It would be a mistake for teachers to present a prescribed set of virtues as definitive or impervious to critique. After all, no character trait or thinking strategy is unconditionally virtuous. It’s worth considering examples that challenge our concepts of virtue, such as the polio-stricken Honduran man – a paragon of the ‘master virtue’ of tenacity – who has spent 50 years attempting to build a helicopter out of scavenged bicycle parts. Examples like this provoke us to think in subtle ways about what we value, and why. They suggest that whilst a seeming virtue (like cleaving tenaciously to a goal) is praiseworthy in some instances, it may be foolish or irrational – and perhaps even reprehensible – in others.
Life is full of moral ambiguity and uncertainty. In the long run, it will be vastly more useful for students to cultivate good judgement than to internalise any particular body of received wisdom. And while the cultivation of good judgement is perhaps exactly what teachers of intellectual virtues are seeking to achieve, a doctrinaire and prescriptive approach will snatch defeat from the jaws of victory.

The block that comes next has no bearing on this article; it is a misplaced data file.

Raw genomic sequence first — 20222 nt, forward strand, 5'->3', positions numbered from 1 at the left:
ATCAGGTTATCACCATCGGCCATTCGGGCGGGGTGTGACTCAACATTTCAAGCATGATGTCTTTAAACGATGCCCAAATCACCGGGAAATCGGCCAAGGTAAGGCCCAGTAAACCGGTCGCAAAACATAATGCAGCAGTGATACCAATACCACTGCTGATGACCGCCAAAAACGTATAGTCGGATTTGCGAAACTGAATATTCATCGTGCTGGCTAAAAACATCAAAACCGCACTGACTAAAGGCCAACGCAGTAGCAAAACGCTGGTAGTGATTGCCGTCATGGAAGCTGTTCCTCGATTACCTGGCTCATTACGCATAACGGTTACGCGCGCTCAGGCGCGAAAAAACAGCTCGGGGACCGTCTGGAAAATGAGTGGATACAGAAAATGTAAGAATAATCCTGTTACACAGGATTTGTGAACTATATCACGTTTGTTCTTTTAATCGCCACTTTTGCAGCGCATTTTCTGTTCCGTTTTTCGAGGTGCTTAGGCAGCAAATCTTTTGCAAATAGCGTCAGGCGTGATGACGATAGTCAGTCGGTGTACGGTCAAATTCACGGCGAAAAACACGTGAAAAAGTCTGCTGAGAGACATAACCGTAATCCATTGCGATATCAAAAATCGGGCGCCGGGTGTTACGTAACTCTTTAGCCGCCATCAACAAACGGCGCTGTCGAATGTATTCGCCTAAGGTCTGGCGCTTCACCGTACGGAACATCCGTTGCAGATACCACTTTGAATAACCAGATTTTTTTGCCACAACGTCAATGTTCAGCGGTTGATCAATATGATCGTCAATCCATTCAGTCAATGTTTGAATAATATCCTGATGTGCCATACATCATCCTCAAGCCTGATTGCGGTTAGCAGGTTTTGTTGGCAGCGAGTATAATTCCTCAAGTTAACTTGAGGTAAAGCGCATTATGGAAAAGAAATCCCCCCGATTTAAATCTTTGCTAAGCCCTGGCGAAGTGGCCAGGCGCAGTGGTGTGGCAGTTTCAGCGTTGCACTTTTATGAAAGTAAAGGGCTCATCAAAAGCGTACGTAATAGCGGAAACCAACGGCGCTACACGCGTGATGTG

* The IVEP is funded by the John Templeton Foundation (JTF). This organisation has been widely criticised both for its conservative and religious ideological bent, and for its funding of research that seeks a scientific basis for non-scientific phenomena. While there is nothing to suggest that the JTF exercises intellectual control over the projects it funds, one critic of the JTF – philosopher Massimo Pigliucci – notes that it is common for researchers to be unconsciously influenced by the agenda of their funding source.
The Philosophy Club runs co-curricular and extra-curricular workshops for children in Australia.